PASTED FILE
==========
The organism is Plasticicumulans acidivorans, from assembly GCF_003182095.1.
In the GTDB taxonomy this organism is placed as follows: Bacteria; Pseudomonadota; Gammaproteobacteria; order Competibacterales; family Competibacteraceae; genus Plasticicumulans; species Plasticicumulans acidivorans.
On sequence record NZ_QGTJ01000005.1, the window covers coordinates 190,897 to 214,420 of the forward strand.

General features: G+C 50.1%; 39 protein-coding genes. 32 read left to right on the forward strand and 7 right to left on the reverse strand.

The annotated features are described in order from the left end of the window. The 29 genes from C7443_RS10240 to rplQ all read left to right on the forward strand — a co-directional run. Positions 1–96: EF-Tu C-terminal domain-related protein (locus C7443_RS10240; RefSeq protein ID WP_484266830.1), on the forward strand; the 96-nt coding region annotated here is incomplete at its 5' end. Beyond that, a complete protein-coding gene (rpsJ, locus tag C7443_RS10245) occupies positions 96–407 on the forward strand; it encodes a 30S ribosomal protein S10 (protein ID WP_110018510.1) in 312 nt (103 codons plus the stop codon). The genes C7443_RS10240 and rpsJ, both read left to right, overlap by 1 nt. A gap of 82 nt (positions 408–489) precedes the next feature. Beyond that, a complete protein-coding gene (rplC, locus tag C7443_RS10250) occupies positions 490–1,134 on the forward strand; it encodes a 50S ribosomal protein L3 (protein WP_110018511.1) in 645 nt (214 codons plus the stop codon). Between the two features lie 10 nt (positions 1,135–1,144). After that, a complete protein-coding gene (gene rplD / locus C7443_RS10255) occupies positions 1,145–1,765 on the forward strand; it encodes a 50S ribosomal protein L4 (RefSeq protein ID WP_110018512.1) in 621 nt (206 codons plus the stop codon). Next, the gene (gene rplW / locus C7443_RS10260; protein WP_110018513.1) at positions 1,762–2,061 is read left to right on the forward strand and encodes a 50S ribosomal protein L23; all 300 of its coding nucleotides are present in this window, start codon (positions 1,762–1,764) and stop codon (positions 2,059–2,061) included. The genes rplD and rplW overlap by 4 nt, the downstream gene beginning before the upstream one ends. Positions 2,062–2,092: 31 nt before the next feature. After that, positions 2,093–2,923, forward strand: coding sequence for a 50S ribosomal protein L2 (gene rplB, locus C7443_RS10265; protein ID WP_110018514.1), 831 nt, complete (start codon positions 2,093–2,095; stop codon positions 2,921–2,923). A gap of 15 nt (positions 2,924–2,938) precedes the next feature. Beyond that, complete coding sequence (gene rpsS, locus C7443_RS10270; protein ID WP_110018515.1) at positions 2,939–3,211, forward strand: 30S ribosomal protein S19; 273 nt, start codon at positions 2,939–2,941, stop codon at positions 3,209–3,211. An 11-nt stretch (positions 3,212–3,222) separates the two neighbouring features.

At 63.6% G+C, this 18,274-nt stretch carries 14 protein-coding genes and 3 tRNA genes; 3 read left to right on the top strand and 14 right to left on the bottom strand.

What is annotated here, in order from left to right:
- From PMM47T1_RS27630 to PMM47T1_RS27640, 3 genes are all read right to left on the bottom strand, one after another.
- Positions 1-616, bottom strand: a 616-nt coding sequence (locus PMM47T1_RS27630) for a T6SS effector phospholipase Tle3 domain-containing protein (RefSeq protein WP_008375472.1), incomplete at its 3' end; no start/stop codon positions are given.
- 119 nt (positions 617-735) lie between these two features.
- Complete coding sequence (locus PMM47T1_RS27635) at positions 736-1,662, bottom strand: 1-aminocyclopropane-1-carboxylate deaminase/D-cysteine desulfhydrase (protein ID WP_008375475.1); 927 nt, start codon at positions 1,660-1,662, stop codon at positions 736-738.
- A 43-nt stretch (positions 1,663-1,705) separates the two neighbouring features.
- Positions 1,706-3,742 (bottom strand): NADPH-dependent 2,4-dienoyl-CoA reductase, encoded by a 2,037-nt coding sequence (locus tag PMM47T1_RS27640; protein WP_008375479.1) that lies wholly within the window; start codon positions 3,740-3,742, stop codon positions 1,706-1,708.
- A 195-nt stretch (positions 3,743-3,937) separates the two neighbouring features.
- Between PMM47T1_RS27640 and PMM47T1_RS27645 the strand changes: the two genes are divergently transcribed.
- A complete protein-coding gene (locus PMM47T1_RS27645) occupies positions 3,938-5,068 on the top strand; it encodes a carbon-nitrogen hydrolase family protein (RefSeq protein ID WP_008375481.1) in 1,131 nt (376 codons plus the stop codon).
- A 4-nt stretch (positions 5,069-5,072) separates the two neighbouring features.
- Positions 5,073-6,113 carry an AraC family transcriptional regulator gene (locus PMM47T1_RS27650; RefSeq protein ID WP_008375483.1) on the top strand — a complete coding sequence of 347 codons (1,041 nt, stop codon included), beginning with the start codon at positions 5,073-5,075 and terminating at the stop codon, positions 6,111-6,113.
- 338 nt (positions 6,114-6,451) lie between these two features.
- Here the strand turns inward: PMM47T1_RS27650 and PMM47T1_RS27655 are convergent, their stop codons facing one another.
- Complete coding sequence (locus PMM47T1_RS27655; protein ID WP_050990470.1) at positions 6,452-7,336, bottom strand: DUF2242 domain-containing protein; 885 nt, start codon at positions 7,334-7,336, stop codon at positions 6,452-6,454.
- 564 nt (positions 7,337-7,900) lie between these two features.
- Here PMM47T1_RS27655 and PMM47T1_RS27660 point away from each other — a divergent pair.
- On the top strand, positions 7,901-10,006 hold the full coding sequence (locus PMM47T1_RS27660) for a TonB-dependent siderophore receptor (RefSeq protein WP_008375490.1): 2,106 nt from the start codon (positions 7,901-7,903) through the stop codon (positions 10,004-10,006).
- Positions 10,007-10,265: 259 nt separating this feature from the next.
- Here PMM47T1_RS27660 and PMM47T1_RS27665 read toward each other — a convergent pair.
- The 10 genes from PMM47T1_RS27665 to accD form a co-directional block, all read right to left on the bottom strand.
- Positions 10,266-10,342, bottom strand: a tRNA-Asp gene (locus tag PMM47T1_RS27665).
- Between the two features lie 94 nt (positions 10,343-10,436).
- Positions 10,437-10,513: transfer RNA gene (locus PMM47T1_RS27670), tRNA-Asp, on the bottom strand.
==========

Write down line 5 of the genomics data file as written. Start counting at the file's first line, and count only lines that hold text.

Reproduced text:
The annotated features are described in order from the left end of the window. The 29 genes from C7443_RS10240 to rplQ all read left to right on the forward strand — a co-directional run. Positions 1–96: EF-Tu C-terminal domain-related protein (locus C7443_RS10240; RefSeq protein ID WP_484266830.1), on the forward strand; the 96-nt coding region annotated here is incomplete at its 5' end. Beyond that, a complete protein-coding gene (rpsJ, locus tag C7443_RS10245) occupies positions 96–407 on the forward strand; it encodes a 30S ribosomal protein S10 (protein ID WP_110018510.1) in 312 nt (103 codons plus the stop codon). The genes C7443_RS10240 and rpsJ, both read left to right, overlap by 1 nt. A gap of 82 nt (positions 408–489) precedes the next feature. Beyond that, a complete protein-coding gene (rplC, locus tag C7443_RS10250) occupies positions 490–1,134 on the forward strand; it encodes a 50S ribosomal protein L3 (protein WP_110018511.1) in 645 nt (214 codons plus the stop codon). Between the two features lie 10 nt (positions 1,135–1,144). After that, a complete protein-coding gene (gene rplD / locus C7443_RS10255) occupies positions 1,145–1,765 on the forward strand; it encodes a 50S ribosomal protein L4 (RefSeq protein ID WP_110018512.1) in 621 nt (206 codons plus the stop codon). Next, the gene (gene rplW / locus C7443_RS10260; protein WP_110018513.1) at positions 1,762–2,061 is read left to right on the forward strand and encodes a 50S ribosomal protein L23; all 300 of its coding nucleotides are present in this window, start codon (positions 1,762–1,764) and stop codon (positions 2,059–2,061) included. The genes rplD and rplW overlap by 4 nt, the downstream gene beginning before the upstream one ends. Positions 2,062–2,092: 31 nt before the next feature. After that, positions 2,093–2,923, forward strand: coding sequence for a 50S ribosomal protein L2 (gene rplB, locus C7443_RS10265; protein ID WP_110018514.1), 831 nt, complete (start codon positions 2,093–2,095; stop codon positions 2,921–2,923). A gap of 15 nt (positions 2,924–2,938) precedes the next feature. Beyond that, complete coding sequence (gene rpsS, locus C7443_RS10270; protein ID WP_110018515.1) at positions 2,939–3,211, forward strand: 30S ribosomal protein S19; 273 nt, start codon at positions 2,939–2,941, stop codon at positions 3,209–3,211. An 11-nt stretch (positions 3,212–3,222) separates the two neighbouring features.